The Truth About Immigrants And Crime In The US

A new report finds that increased immigration rates coincided with a huge reduction in crime across the U.S.

Jul 07, 2015 at 1:50 PM ET

A new report that will be released this week finds that immigrants are less likely than people born in the U.S. to commit crimes and end up behind bars. Despite claims by reality TV star-turned 2016 presidential candidate Donald Trump that immigrants are rapists and criminals, data in the report shows that an increase in immigrants coincides with plummeting crime rates.

The report, from the American Immigration Council, examined crime and immigration data between 1990 and 2013. It found that as the percentage of the population born outside of the U.S. grew from 7.9 percent of the total population to 13.1 percent, the violent crime rate decreased by 48 percent. Violent crimes include things like assault, robbery, rape and murder. Property crime, the report found, also took a similar plunge—crimes like car theft, larceny and burglary dropped by 41 percent.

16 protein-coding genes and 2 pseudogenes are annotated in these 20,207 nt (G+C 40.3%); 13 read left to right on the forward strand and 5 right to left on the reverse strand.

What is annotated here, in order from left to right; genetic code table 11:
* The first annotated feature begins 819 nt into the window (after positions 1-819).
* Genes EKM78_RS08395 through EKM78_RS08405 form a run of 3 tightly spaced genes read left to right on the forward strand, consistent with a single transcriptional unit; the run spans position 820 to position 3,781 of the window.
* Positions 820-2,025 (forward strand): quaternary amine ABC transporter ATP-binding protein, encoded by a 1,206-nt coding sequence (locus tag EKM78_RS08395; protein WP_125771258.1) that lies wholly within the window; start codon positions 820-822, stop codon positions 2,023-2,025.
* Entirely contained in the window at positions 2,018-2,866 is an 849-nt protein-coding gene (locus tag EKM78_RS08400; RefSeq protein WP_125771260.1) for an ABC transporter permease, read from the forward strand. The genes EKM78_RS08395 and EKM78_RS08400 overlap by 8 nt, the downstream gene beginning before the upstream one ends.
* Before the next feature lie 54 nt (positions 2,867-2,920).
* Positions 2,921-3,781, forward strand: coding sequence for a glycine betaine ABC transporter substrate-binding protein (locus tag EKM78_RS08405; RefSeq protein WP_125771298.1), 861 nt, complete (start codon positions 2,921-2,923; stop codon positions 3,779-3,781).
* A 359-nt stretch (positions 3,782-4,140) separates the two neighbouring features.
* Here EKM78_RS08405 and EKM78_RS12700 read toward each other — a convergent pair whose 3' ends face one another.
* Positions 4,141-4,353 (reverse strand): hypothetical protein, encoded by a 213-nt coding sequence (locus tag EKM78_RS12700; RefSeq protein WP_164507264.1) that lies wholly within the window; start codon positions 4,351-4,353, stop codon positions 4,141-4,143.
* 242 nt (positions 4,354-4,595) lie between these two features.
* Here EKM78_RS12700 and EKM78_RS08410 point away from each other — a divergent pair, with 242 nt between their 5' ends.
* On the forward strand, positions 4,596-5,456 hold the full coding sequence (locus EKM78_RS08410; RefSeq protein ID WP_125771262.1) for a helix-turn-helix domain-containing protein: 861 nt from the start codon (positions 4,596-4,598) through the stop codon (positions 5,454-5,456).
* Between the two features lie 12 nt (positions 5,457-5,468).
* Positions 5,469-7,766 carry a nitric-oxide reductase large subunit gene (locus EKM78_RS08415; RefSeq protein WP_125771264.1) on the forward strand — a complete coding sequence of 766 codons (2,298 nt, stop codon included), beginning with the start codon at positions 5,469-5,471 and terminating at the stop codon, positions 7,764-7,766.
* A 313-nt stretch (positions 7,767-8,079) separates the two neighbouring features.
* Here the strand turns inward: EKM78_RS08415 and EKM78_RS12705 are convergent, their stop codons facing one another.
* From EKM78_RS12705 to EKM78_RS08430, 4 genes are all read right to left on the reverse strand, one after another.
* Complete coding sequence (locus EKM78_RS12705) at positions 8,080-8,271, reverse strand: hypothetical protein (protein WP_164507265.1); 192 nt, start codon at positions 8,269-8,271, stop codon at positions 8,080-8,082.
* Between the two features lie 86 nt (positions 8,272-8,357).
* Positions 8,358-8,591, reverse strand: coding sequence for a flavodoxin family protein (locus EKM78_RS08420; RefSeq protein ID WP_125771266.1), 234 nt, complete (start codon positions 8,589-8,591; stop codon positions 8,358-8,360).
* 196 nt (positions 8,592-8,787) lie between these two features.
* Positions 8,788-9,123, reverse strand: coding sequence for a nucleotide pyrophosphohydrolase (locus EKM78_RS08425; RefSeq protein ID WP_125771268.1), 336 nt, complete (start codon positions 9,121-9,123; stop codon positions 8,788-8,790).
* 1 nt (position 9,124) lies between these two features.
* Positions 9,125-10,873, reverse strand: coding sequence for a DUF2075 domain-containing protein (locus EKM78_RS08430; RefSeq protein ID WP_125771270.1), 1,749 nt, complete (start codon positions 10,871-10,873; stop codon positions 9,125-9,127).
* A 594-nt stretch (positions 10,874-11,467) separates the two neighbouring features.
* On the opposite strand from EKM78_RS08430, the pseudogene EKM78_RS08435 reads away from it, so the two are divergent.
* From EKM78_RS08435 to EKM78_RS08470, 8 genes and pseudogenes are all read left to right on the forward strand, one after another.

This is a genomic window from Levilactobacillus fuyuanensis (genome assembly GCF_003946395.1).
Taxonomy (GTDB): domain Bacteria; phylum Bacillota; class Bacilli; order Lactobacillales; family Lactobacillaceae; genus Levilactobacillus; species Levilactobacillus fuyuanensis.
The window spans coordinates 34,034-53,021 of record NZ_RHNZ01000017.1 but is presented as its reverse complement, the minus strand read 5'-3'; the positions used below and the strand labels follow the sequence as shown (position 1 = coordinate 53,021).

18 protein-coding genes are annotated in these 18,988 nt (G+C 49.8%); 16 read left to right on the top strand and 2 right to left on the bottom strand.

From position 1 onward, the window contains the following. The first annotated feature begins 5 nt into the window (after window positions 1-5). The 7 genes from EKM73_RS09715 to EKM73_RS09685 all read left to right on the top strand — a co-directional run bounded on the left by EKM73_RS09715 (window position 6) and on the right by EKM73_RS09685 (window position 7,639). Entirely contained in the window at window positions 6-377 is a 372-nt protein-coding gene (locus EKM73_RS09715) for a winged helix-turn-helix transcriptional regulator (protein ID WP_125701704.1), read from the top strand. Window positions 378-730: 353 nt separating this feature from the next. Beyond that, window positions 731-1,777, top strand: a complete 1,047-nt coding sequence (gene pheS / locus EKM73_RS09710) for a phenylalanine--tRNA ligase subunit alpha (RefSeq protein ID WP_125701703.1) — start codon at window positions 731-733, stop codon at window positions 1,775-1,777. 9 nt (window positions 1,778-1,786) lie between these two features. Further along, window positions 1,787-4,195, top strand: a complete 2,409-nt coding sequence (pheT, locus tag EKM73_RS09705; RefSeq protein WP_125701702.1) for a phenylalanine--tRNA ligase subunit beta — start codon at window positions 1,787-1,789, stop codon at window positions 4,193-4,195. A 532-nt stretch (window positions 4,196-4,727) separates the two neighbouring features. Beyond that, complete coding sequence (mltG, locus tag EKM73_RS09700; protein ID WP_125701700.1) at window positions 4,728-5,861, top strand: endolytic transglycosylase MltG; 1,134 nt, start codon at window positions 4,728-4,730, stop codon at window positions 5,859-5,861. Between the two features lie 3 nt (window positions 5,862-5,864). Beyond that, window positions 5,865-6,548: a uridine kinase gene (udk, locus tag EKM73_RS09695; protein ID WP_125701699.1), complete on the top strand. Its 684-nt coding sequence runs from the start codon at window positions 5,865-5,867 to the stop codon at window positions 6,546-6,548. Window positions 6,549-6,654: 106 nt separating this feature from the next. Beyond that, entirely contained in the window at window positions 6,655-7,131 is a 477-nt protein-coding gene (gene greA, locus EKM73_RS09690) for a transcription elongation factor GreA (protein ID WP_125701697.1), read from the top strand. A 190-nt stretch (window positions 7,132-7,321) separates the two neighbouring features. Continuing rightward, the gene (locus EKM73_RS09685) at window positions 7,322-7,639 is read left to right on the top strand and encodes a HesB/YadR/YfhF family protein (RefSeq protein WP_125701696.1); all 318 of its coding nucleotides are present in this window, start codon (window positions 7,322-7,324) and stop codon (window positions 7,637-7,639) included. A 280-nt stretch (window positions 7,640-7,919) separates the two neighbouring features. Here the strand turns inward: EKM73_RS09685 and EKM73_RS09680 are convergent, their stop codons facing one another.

In the U.S., rates for most crimes have been on the decline for decades, and an increase in immigration is just one of many theories as to why. Other theories range from changes in drug laws to the overturning of Roe V. Wade leading to fewer unwanted pregnancies—both of which, theorists say, could be the cause for the drop in crime rates.

The latest report found that immigrants to the U.S. are far less likely to wind up in the criminal justice system than native-born Americans—according to data from the 2010 American Community Survey, 3.3 percent of males between the ages of 18 and 39 who are born in the U.S. have been incarcerated. That’s compared to 1.6 percent of immigrants in the same age range.

Further, uneducated immigrants from places like Mexico, El Salvador and Guatemala (which make up the bulk of immigrants in the U.S.) have a much lower incarceration rate than “uneducated” people born in the U.S. In fact, they also have a lower incarceration rate than “educated” people born in the U.S.

The findings in the report back up research conducted in 2007 by Harvard social sciences Professor Robert Sampson that showed that Hispanics immigrants commit violent crime at a lower rate than African-Americans and Caucasians.

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